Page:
At a critics’ screening this spring, I asked Gibney how he works that out, measuring how far into the weeds to go, and how to get there. “Usually by the quizzical looks on the faces of those people I show it to in the office,” he laughed. “There was a deeper level that we had gone at some point, and that’s usually when my editor looks at me and says, ‘Dude, forget about it.’ But I think it’s always a balance, because there’s also a narrative and a narrative momentum you have to be concerned about, and you hopefully try to find the right mix.”
Yet this is no dry position paper; he paces Zero Days like a thriller, and a relentless one, throwing maps, graphics, context, and information at us with intensity and urgency. Because of the level of secrecy around this stuff, Gibney becomes something of a detective, working through a mystery backwards, from clues found in pieces of code or backgrounds of photographs. His fascination and curiosity is what propels the piece, as he methodically works through development and implementation, figuring out exactly how this thing worked in the wild, and how they kept rolling it out.
He gets some help, talking to diplomats, officials, spies, hackers, reporters, technicians, and other experts, and while many won’t answer the questions he’s asking, the things they do say are quite telling; former NSA and CIA director Michael Hayden, for example, will not confirm the U.S.’s role in Stuxnet’s development (no one from our government has ever acknowledged this or any other weapon for cyber attack) but he does say that the work it did was “an unalloyed good”. And as he did with Client 9, Gibney finds an ingenious way to dramatize the words of anonymous sources, here putting the words of NSA sources into a digitized actor. They are, unsurprisingly, the most chilling. “We did Stuxnet. It’s a fact,” the source admits. “We came so fucking close to disaster.”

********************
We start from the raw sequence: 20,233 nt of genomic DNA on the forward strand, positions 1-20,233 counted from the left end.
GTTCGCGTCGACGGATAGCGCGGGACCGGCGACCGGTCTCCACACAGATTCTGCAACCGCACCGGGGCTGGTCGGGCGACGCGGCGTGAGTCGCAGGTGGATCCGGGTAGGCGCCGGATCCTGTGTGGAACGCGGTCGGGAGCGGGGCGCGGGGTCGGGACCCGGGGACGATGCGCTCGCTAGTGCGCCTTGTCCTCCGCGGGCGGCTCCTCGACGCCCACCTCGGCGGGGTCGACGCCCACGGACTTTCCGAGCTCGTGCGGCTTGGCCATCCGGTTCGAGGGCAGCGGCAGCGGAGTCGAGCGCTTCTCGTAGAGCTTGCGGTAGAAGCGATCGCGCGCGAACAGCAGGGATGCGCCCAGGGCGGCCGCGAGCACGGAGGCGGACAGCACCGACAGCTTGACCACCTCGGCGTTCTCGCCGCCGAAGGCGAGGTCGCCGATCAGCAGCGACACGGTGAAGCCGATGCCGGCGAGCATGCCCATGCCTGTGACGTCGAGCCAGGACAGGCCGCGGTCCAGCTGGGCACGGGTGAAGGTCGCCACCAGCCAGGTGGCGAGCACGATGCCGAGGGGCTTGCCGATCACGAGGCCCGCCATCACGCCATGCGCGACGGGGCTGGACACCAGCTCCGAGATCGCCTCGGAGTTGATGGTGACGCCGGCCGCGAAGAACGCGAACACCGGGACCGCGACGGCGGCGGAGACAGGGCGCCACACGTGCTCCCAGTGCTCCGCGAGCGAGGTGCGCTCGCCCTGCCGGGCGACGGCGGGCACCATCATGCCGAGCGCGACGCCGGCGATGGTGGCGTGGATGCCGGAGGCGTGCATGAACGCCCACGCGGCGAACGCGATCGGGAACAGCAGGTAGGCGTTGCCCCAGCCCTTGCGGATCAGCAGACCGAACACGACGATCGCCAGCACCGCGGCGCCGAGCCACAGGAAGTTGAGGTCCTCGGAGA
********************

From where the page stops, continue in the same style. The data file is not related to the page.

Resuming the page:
We’re getting into All the President’s Men territory here, though if anything, the stakes are higher here; asked to pinpoint his paranoia levels before and after making the film, Gibney laughed, “Extreme/extremer.” But these are the kind of big questions our best non-fiction films can, and should, pose: do the potential benefits of such a sophisticated weapon outweigh its possible abuse? In theory, it allows an attack on a hostile nation-state without troop deployment or collateral damage, but is this a genie you want out of its bottle?
“From a moral perspective, I think we should take it extremely seriously,” Gibney said. “I think that’s the point of making the film. Now that the weapons are a relatively unadvanced stage – even though they’re at a stage where they can shut down entire grids – now we should be looking at that, and that I think was actually the reason why a number of the sources came forward, because they were convinced that the people at Cyber Command, particularly the military officials at Cyber Command, didn’t really have a full enough appreciation of the damage that these weapons can do.”
And that’s the chilling destination of Zero Days – the terrifying “what-ifs” of a virus that can remotely shut down electrical systems, melt down ATMs, erase information, and generally push the nuclear button in a cyber-war. We don’t think of these things the way we do other weapons systems, with their rules of engagement and acknowledgements of dangers and implications. But at some point, we have to, and I shudder to think what might take for us all to make that leap.
Zero Days is out Friday in select cities and on demand.